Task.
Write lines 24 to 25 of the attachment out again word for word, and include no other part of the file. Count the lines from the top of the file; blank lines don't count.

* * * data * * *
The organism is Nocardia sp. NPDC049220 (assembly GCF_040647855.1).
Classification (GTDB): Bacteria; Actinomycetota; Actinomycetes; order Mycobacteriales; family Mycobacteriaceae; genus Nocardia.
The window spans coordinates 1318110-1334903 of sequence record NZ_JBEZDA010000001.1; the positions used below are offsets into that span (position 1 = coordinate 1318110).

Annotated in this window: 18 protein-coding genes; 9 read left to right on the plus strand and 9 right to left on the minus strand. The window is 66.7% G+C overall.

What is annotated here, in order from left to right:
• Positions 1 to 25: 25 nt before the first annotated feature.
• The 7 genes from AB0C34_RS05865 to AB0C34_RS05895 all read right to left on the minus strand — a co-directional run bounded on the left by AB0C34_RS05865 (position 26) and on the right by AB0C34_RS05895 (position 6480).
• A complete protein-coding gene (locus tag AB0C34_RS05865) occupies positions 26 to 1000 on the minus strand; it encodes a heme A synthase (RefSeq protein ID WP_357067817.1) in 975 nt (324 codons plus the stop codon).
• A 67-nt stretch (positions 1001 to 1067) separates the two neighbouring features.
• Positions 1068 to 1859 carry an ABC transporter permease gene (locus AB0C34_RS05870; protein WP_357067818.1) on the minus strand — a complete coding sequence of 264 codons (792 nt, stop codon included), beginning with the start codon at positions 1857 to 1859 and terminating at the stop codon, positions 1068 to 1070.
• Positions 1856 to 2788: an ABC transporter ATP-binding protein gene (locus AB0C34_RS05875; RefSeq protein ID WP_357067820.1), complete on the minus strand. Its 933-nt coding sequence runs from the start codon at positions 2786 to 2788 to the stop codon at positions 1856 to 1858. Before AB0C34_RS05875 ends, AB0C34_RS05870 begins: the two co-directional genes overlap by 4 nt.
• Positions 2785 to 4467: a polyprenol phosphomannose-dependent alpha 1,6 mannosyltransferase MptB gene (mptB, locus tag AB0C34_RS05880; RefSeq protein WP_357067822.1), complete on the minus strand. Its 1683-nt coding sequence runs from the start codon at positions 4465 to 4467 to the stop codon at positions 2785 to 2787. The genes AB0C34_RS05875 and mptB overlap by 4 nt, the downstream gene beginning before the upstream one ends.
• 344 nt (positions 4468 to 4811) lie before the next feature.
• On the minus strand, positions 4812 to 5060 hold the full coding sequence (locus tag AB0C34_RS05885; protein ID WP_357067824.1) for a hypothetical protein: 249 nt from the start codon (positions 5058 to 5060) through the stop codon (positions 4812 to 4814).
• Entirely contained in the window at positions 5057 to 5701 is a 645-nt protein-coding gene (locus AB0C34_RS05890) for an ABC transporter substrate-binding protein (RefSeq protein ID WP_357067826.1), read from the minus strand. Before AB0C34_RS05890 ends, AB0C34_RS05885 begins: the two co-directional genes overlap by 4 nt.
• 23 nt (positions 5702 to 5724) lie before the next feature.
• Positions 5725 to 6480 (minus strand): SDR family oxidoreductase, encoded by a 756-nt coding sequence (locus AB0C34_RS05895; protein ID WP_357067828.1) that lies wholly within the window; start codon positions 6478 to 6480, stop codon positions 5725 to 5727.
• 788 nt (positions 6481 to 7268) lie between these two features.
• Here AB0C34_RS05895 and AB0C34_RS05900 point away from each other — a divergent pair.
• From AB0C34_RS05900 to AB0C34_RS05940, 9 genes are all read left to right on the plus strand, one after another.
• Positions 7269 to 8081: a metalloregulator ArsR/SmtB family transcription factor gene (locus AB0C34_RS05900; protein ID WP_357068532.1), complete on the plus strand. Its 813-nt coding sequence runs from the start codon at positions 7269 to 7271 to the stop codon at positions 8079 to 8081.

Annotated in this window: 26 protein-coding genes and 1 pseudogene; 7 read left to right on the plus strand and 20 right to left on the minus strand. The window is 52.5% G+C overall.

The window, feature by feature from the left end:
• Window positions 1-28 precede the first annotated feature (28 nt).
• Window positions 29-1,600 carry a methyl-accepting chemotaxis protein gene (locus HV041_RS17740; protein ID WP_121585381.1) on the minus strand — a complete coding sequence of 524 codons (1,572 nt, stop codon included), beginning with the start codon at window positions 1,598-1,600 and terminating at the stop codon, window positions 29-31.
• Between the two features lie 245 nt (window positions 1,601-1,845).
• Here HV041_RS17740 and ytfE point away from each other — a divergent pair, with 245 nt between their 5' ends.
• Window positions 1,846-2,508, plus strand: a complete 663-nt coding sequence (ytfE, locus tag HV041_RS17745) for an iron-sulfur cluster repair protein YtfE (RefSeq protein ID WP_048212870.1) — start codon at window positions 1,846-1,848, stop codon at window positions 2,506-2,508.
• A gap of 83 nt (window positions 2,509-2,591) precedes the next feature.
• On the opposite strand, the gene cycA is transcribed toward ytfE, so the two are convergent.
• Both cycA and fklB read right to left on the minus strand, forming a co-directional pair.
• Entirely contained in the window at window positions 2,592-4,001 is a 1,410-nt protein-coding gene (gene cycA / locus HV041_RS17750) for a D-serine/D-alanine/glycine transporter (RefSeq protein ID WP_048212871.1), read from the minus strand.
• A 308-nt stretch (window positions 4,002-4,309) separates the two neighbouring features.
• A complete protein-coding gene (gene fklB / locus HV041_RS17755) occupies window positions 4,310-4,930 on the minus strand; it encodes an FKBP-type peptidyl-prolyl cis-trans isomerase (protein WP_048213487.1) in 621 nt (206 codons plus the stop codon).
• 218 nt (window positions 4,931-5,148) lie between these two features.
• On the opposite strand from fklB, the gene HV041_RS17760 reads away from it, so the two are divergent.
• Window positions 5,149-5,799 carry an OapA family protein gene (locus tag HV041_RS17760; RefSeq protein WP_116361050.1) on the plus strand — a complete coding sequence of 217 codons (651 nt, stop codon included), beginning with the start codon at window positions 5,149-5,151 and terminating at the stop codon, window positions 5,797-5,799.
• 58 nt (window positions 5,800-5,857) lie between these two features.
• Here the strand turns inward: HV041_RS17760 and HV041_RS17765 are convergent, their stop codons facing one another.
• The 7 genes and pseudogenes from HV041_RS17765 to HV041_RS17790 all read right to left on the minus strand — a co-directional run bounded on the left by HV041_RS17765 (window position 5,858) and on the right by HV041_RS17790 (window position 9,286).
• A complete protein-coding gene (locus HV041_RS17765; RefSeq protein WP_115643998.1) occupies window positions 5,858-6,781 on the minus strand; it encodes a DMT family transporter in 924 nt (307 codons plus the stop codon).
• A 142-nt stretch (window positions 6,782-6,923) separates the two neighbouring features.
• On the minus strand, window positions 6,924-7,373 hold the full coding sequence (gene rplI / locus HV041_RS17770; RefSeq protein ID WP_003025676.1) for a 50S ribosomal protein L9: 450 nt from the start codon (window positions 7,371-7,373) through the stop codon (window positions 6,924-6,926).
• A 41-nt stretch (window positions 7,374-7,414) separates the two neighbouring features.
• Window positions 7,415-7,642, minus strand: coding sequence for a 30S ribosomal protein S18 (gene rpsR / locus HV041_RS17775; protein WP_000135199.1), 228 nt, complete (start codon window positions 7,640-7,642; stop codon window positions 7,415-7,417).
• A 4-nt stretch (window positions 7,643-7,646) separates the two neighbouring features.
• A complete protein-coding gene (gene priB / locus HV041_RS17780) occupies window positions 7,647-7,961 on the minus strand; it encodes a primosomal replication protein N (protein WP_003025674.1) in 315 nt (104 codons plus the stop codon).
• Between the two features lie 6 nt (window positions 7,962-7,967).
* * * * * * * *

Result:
• Window positions 1-28 precede the first annotated feature (28 nt).
• Window positions 29-1,600 carry a methyl-accepting chemotaxis protein gene (locus HV041_RS17740; protein ID WP_121585381.1) on the minus strand — a complete coding sequence of 524 codons (1,572 nt, stop codon included), beginning with the start codon at window positions 1,598-1,600 and terminating at the stop codon, window positions 29-31.